10. 10. Character Sets  Matches one character among the set of characters  [abcd] is same as [a-d]  [a-di-l] is same as [abcdijkl]  [^abcd] matches any character other than a,b,c,d  Quantifiers can be applied to the character sets − [a-z]+ matches the string 'hello' in 'hello1234E'
  11. 11. Characters for Matching Common character classes shorthand [a-zA-Z0-9_] w [0-9] d [ tnr] s [^a-zA-Z0-9_] W [^0-9] D [^ tnr] S b Word Boundary B Other than a Word Boundary
  12. 12. Simple Matching  − mail id should not start with number or special symbols − Mail id id can start with _ − Mail id can have '.' in the middle − Should end with  Pattern : − [a-zA-Z_][a-zA-Z_.]+@w+.(com| − Meta characters must be escaped in the pattern to match them as normal characters
  13. 13. Modifiers Modifier Meaning i Case insensitive g Global matching (in perl) m Multiline matching s Dot all ('.' matches n also) x Extended regex pattern (pretty format ref: perl) e (Used for replacing string) evaluate the replacing pattern as an expression (ref: perl)
  14. 14. Grouping  Groups can be captured using parenthesis − (<pattern>) − Saves the text identified by the group into a backreference (we will see it later)  Groups are to capture part of text in the matching pattern − Ex: take simple xml element <root>test</root> − <(w+)>.*?</1> − Here 1 is back reference  Java has a method “group(int)” method in “java.util.regex.Matcher” class.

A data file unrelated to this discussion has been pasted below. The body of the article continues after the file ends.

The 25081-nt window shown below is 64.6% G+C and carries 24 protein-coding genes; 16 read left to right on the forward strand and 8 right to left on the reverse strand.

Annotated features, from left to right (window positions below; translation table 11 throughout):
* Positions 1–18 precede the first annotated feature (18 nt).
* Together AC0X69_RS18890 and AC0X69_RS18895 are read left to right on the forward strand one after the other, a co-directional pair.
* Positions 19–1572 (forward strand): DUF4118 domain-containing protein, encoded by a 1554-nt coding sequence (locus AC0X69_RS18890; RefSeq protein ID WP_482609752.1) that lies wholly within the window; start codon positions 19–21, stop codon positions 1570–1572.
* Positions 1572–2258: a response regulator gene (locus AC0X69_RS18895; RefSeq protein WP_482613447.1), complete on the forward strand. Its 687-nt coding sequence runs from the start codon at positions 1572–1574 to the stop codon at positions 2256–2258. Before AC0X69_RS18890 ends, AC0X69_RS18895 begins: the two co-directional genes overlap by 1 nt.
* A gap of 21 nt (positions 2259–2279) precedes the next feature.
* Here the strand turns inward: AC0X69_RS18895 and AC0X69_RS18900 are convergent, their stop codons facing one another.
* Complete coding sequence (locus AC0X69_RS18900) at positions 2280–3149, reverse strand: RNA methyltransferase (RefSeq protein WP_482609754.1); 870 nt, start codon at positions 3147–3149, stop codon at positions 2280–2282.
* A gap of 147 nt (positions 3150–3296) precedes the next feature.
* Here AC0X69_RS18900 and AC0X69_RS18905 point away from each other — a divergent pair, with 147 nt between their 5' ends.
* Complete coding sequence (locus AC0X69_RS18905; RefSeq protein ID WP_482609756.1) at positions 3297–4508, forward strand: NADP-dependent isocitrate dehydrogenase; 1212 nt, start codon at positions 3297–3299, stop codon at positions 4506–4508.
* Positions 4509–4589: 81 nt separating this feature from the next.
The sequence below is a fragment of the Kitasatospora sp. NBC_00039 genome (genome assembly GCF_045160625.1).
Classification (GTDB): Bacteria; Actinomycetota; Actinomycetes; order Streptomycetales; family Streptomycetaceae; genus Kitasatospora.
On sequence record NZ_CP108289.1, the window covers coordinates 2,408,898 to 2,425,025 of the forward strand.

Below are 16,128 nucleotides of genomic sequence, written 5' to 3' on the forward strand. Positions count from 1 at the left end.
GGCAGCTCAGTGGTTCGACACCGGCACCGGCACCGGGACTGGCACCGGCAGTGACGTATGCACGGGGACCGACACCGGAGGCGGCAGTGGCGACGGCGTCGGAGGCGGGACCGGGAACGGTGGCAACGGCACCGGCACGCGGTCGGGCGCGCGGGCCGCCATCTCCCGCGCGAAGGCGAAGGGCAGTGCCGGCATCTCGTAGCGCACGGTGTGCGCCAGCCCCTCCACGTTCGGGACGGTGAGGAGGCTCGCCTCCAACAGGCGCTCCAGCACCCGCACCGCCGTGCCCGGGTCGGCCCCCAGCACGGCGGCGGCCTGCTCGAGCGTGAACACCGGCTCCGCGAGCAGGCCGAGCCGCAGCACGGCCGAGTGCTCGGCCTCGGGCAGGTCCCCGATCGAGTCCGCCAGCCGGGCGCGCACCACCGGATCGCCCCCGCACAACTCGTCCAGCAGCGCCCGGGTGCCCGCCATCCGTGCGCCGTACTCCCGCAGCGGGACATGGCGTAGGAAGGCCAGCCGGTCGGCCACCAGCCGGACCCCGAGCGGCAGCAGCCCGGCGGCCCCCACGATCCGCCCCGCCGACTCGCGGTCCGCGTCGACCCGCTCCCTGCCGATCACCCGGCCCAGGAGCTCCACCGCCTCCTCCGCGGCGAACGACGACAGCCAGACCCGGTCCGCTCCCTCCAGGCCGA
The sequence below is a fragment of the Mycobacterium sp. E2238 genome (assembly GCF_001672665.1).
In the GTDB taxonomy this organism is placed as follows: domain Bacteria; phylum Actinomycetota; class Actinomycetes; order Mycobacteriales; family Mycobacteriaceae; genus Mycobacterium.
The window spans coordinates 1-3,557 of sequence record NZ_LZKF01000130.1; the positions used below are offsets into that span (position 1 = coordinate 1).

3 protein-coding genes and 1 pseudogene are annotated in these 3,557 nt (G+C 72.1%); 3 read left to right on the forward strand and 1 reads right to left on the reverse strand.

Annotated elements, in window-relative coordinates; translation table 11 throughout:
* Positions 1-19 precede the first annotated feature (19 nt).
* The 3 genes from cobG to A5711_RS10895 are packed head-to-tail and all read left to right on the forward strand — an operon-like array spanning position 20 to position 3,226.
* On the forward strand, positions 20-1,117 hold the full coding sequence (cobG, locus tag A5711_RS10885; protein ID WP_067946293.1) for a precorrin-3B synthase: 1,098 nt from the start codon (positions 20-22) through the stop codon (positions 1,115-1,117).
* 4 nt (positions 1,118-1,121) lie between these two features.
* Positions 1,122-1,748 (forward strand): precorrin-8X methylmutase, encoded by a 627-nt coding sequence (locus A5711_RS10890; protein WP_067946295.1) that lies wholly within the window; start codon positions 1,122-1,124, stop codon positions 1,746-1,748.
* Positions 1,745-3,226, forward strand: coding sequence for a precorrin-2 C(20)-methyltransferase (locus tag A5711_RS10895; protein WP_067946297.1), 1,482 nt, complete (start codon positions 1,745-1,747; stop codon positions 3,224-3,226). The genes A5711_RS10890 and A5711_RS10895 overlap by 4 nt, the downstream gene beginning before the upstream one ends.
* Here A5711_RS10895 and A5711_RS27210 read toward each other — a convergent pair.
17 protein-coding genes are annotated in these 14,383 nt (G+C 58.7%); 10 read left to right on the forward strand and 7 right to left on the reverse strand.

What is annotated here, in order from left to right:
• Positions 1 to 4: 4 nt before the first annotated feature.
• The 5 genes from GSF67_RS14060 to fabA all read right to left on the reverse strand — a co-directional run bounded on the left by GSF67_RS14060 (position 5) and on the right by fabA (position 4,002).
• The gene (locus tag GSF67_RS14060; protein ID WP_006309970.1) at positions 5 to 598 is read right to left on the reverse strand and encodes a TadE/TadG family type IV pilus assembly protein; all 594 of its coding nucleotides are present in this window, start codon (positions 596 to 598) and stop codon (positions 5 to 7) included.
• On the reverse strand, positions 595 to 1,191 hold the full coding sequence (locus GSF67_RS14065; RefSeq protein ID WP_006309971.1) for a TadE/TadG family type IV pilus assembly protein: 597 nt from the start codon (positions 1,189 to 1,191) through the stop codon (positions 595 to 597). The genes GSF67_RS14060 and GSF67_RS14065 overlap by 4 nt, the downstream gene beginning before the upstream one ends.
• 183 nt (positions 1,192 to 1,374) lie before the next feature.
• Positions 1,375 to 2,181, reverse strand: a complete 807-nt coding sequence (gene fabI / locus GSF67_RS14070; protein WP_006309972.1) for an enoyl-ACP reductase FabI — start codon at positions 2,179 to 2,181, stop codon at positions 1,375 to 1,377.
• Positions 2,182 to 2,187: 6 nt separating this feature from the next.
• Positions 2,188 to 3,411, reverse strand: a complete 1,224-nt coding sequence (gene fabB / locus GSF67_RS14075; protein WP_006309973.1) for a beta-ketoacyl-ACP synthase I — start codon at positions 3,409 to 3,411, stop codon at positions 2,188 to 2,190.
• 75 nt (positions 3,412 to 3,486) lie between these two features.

15. 15. Grouping Example  If the command is − /sbin/service <service-name> <command> − ([^s]+)s+([w-_]+)s+(start|stop|status) − Group 0=matched pattern − Group 1=”/sbin/service” − Group 2=<service-name> − Group 3=<command> − Command can be start, stop or status
  16. 16. Back References  Stores the part of the string matched by the part of the regular expression inside the parentheses  If there is any string that occurs multiple times in the input, we can use back reference to identify the match  Ex: xml/html start-tag should have the end-tag  Here if we capture the start-tag name in first group, we can put end-tag name as back reference (1)
  17. 17. Back references example  For example take the xml tag − <root id=”E12”>test</root> − <([w-_]+)s*([^<>]+)?>w+</1> matches xml element − Group 0: <root id=”E12”>test</root> − Group 1: root − Group 2: id=”E12” − 1 in the regex pattern is the back reference to group 1.
  18. 18. No grouping with parenthesis  If groups are not required for the parenthesized patterns − Use ?: inside group (?:) − (text1|text2|text3) is any on of text1, text2 and text3 − (?:text1|text2|text3) but will not be a group
  19. 19. Look ahead and Look behind  Positive look-ahead − w+(?=:) not all words.... select words that come before ':'  Negative look-ahead − w+(?!:) words other than those coming before :  When the pattern comes the regex engine looks ahead for the filtering pattern in case of Look ahead.  Positive look-behind − (?<=a)b selects 'b' that follows 'a'  Negative look-behind − (?<!a)b selects 'b' that doesn't follow 'a'  When the pattern comes the regex engine looks behind for the filtering pattern in case of Look behind.
  20. 20. References: 1) 2) Thinking in java 4th Editon – Chapter: Strings page 392
  21. 21. Thank You